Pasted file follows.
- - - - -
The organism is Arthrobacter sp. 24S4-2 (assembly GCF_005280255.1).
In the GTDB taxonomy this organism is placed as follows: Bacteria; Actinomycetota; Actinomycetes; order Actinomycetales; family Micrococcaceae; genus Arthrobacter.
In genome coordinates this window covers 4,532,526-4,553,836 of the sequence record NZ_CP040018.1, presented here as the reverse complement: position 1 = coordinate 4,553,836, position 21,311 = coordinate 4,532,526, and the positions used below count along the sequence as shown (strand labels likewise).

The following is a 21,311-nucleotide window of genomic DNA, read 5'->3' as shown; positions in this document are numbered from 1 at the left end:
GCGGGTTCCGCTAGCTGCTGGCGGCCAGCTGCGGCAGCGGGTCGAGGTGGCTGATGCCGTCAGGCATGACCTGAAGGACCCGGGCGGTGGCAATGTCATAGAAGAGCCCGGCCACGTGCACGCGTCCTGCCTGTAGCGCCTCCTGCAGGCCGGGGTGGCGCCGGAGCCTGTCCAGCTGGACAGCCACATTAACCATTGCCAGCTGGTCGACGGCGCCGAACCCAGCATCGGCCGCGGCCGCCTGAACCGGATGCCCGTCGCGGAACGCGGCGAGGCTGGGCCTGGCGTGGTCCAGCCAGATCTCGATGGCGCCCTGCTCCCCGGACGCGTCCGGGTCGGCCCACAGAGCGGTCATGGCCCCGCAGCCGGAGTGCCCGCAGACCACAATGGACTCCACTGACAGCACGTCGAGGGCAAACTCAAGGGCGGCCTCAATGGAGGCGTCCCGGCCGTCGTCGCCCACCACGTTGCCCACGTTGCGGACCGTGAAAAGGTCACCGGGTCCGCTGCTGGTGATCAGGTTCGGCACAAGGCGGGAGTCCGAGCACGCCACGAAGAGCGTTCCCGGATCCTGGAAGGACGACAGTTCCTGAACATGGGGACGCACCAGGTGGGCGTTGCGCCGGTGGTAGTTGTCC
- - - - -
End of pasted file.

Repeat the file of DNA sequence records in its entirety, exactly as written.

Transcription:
The organism is Arthrobacter sp. 24S4-2 (assembly GCF_005280255.1).
In the GTDB taxonomy this organism is placed as follows: Bacteria; Actinomycetota; Actinomycetes; order Actinomycetales; family Micrococcaceae; genus Arthrobacter.
In genome coordinates this window covers 4,532,526-4,553,836 of the sequence record NZ_CP040018.1, presented here as the reverse complement: position 1 = coordinate 4,553,836, position 21,311 = coordinate 4,532,526, and the positions used below count along the sequence as shown (strand labels likewise).

The following is a 21,311-nucleotide window of genomic DNA, read 5'->3' as shown; positions in this document are numbered from 1 at the left end:
GCGGGTTCCGCTAGCTGCTGGCGGCCAGCTGCGGCAGCGGGTCGAGGTGGCTGATGCCGTCAGGCATGACCTGAAGGACCCGGGCGGTGGCAATGTCATAGAAGAGCCCGGCCACGTGCACGCGTCCTGCCTGTAGCGCCTCCTGCAGGCCGGGGTGGCGCCGGAGCCTGTCCAGCTGGACAGCCACATTAACCATTGCCAGCTGGTCGACGGCGCCGAACCCAGCATCGGCCGCGGCCGCCTGAACCGGATGCCCGTCGCGGAACGCGGCGAGGCTGGGCCTGGCGTGGTCCAGCCAGATCTCGATGGCGCCCTGCTCCCCGGACGCGTCCGGGTCGGCCCACAGAGCGGTCATGGCCCCGCAGCCGGAGTGCCCGCAGACCACAATGGACTCCACTGACAGCACGTCGAGGGCAAACTCAAGGGCGGCCTCAATGGAGGCGTCCCGGCCGTCGTCGCCCACCACGTTGCCCACGTTGCGGACCGTGAAAAGGTCACCGGGTCCGCTGCTGGTGATCAGGTTCGGCACAAGGCGGGAGTCCGAGCACGCCACGAAGAGCGTTCCCGGATCCTGGAAGGACGACAGTTCCTGAACATGGGGACGCACCAGGTGGGCGTTGCGCCGGTGGTAGTTGTCC